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H/K 430 Twin Receiver refurb

post #1 of 4
Thread Starter 

Ive had a 1975 Harmon/Kardon 430 Twin receiver that was handed down from my dad for about 5 years now. I plan on keeping it, as Its got alot of sentimental value,  and being an extremely solid and good quality receiver. A few problems I need help with though:

 

* As its 40+ Years old, alot of the components, Im sure are worn.

 

- Ive managed to find the properly rated Fuse Lamps for the 5-6 dead Lamps on the front tuning/indicator panel(250mv 6V), so thats all set

- Ive also managed to find the properly rated LED to replace the dying on inside the tuning needle, I can simply solder a new one on.

 

What I really need help with is:

 

- Im not sure where to take it to have it looked at to see if any of the Internal components could use replacing/repairing, I don't want to spend a fortune right now. But If I could make it last another 10+ Years, I might.

 

If anyones experienced with Old school A/V or Audio equipment could give some advice, or anyone for that matter, it'd be great.

post #2 of 4
If everything functions properly you can probably just leave it alone. The first thing you replace on something like this is ALL of the electrolytic capacitors. They dry out and become basically absent from the circuit, causing AC line hum at the least and transistor damage at the worst.

Most of the time if the equipment wasn't mistreated and it's just old, that will be all that's wrong. The next most common thing is output transistors.

Don't know where you could take it and trust the technician, everybody thinks they're an expert but rarely do they actually know what they're doing.




source: I mess with a lot of HI-FI stuff and I'm an electrical engineer by trade
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post #3 of 4
Thread Starter 
Quote:
Originally Posted by Dieselbird View Post

If everything functions properly you can probably just leave it alone. The first thing you replace on something like this is ALL of the electrolytic capacitors. They dry out and become basically absent from the circuit, causing AC line hum at the least and transistor damage at the worst.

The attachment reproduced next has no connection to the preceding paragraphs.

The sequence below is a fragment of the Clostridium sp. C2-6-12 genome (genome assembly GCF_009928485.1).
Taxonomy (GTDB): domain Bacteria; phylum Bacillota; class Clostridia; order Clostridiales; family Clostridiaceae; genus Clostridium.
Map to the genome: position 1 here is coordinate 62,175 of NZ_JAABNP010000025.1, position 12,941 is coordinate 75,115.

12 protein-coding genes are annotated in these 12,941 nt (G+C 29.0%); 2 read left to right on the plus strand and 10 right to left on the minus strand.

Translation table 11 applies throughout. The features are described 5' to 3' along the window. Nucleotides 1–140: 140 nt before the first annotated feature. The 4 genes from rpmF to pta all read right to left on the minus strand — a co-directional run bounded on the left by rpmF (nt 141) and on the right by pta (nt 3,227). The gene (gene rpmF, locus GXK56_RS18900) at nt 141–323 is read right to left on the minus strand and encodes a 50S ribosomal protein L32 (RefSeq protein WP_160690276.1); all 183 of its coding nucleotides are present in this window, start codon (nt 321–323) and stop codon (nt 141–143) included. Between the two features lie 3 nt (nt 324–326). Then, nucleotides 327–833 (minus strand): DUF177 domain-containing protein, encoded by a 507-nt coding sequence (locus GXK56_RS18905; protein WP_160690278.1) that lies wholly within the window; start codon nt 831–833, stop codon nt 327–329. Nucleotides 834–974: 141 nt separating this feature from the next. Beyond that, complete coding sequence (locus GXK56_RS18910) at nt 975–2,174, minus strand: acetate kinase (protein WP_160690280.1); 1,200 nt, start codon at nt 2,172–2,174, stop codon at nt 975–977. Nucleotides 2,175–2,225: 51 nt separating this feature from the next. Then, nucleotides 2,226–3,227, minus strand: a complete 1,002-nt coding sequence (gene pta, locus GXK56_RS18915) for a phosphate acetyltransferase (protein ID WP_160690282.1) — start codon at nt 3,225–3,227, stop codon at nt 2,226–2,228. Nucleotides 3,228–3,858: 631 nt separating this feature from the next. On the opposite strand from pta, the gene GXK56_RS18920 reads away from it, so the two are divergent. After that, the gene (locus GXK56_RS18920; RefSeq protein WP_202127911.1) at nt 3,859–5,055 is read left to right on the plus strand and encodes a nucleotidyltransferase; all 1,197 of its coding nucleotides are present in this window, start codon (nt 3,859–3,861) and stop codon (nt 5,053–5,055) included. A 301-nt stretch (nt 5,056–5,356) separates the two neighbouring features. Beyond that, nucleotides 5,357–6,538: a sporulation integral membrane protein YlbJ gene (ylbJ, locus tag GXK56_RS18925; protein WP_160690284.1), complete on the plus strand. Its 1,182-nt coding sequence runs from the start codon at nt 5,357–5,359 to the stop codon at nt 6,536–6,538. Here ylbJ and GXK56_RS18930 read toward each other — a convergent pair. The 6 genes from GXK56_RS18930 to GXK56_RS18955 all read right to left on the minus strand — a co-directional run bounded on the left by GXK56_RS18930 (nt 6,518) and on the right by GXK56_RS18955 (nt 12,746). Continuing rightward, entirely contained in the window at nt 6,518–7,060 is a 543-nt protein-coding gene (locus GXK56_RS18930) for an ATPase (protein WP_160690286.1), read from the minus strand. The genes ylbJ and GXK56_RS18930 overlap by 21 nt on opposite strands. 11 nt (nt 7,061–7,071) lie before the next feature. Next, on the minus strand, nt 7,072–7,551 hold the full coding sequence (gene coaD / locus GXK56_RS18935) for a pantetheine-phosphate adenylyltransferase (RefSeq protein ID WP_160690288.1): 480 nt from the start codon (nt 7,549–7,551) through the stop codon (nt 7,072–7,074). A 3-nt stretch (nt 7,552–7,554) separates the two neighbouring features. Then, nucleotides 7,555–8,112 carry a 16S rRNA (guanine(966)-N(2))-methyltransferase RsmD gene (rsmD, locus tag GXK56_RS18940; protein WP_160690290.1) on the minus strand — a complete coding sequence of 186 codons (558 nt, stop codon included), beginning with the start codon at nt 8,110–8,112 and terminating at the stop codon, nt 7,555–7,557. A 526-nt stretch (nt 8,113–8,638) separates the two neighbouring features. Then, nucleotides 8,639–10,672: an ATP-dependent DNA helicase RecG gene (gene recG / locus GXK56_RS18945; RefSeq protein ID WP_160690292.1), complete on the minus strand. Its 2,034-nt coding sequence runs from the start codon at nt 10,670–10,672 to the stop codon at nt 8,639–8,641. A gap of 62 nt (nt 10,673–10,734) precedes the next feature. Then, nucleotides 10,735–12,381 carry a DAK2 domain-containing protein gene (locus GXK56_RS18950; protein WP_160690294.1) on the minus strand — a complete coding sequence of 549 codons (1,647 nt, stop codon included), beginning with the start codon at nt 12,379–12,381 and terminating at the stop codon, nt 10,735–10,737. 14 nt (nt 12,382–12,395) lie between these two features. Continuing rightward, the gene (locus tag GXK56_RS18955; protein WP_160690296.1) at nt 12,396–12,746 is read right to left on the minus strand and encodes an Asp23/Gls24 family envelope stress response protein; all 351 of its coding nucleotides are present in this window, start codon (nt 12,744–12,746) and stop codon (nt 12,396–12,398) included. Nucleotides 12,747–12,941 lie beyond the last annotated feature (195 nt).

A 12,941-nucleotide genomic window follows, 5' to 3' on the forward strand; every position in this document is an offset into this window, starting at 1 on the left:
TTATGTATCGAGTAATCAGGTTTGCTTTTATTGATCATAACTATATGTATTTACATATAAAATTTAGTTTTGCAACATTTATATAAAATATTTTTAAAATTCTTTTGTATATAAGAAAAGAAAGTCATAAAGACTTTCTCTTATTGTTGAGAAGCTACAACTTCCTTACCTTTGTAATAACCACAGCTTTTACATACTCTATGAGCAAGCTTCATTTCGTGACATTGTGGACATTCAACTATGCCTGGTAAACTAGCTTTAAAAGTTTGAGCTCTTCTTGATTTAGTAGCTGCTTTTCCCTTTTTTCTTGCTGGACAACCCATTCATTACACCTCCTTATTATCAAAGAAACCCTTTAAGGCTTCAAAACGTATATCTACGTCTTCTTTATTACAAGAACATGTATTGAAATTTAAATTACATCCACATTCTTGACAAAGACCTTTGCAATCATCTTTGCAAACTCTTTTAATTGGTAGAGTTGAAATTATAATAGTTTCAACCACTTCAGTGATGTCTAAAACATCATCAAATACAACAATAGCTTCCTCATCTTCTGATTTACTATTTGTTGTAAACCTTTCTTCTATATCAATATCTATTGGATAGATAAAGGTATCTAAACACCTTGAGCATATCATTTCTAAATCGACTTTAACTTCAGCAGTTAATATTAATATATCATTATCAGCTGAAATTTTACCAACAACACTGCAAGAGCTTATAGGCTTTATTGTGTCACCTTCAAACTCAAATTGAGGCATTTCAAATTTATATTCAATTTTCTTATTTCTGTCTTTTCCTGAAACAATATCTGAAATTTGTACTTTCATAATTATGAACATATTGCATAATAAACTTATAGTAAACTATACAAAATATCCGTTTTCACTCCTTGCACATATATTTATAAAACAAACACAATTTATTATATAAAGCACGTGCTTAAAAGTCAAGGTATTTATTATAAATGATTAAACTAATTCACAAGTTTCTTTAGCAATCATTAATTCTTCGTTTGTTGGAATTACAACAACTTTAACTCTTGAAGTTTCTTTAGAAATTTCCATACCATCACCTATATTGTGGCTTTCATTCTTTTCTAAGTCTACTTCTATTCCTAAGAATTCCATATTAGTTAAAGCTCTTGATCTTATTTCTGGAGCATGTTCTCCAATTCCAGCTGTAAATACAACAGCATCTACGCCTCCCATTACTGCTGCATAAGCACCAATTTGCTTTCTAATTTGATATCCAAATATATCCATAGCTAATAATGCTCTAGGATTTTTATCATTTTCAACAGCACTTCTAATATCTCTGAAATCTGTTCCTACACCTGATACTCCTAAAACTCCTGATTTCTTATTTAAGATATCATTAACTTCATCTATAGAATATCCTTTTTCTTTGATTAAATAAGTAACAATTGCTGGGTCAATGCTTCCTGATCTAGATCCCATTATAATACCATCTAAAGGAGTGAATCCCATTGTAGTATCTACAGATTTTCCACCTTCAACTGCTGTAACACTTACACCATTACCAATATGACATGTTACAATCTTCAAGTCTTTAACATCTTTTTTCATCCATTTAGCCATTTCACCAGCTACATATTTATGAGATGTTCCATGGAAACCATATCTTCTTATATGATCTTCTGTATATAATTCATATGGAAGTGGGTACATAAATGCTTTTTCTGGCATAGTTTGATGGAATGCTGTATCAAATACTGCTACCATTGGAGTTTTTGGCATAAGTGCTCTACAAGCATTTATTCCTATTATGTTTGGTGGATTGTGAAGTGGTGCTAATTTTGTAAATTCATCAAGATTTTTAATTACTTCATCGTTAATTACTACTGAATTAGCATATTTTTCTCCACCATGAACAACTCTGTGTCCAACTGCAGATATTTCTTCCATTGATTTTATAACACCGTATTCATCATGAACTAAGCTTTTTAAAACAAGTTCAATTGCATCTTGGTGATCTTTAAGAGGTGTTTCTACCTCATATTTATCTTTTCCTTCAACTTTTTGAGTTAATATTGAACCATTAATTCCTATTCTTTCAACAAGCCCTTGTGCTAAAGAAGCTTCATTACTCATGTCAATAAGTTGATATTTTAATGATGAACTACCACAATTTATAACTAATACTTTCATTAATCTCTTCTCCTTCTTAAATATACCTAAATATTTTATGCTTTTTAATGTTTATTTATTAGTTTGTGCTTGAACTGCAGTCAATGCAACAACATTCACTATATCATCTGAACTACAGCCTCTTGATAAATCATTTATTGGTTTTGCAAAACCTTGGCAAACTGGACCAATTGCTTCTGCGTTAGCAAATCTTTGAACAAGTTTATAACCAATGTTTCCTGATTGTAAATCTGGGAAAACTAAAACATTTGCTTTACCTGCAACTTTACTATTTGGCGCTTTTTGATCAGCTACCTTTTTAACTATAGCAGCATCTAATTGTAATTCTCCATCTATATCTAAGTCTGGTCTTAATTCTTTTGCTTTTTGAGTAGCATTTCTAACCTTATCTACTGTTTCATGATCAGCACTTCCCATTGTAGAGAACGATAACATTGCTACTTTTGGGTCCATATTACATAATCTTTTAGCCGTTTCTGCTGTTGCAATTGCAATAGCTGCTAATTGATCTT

Most of the time if the equipment wasn't mistreated and it's just old, that will be all that's wrong. The next most common thing is output transistors.

Don't know where you could take it and trust the technician, everybody thinks they're an expert but rarely do they actually know what they're doing.




source: I mess with a lot of HI-FI stuff and I'm an electrical engineer by trade

Yea, its got some obvious Ground Loop hum. I Know somebody with alot of experience soldering Through-hole components and Desolder SMD IC's/Components, do you think If I checked all the ratings on the caps and bought replacements, it would be a good idea to get him to desolder the old ones and replace them?

post #4 of 4
It's a good place to start.

The hum is normally caused by dried out power supply caps not filling in the gaps between the 60Hz peaks created by the transformer and rectifier section. Super common.

Remember, You can get caps with a higher voltage rating if necessary, but no lower. Same goes with capacitance, A bit higher ain't gonna hurt but you can get exact if you think the engineers were perfect haha.

I'd recommend digikey for buying them as their search is really good for entering multiple criteria.

Another important thing is that since technology has come a looooong way, capacitors with the same ratings are much smaller these days, so you don't care how tall they are but the lead spacing needs to match so they go into the holes properly and the thing sits nice where it belongs.

There was a wicked good article on what you're doing in a magazine called "nuts and volts" in the july 2015 edition where a guy fixed up an H-K A-401. I can't find it free online maybe you can
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